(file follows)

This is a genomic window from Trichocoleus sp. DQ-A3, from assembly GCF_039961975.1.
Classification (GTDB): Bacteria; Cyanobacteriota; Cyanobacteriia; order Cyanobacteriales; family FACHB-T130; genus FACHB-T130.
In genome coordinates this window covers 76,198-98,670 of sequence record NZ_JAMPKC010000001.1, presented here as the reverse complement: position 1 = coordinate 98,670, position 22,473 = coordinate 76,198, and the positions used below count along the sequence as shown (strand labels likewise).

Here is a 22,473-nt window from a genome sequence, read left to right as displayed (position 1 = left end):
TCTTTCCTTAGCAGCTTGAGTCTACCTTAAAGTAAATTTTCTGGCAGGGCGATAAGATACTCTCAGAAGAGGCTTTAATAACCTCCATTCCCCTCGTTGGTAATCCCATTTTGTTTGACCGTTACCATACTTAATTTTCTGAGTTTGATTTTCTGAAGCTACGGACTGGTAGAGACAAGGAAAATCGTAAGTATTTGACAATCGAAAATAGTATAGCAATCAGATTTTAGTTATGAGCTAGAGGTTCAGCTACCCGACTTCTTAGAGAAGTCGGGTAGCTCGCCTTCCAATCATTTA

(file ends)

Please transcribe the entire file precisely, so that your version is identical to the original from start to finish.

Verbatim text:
This is a genomic window from Trichocoleus sp. DQ-A3, from assembly GCF_039961975.1.
Classification (GTDB): Bacteria; Cyanobacteriota; Cyanobacteriia; order Cyanobacteriales; family FACHB-T130; genus FACHB-T130.
In genome coordinates this window covers 76,198-98,670 of sequence record NZ_JAMPKC010000001.1, presented here as the reverse complement: position 1 = coordinate 98,670, position 22,473 = coordinate 76,198, and the positions used below count along the sequence as shown (strand labels likewise).

Here is a 22,473-nt window from a genome sequence, read left to right as displayed (position 1 = left end):
TCTTTCCTTAGCAGCTTGAGTCTACCTTAAAGTAAATTTTCTGGCAGGGCGATAAGATACTCTCAGAAGAGGCTTTAATAACCTCCATTCCCCTCGTTGGTAATCCCATTTTGTTTGACCGTTACCATACTTAATTTTCTGAGTTTGATTTTCTGAAGCTACGGACTGGTAGAGACAAGGAAAATCGTAAGTATTTGACAATCGAAAATAGTATAGCAATCAGATTTTAGTTATGAGCTAGAGGTTCAGCTACCCGACTTCTTAGAGAAGTCGGGTAGCTCGCCTTCCAATCATTTA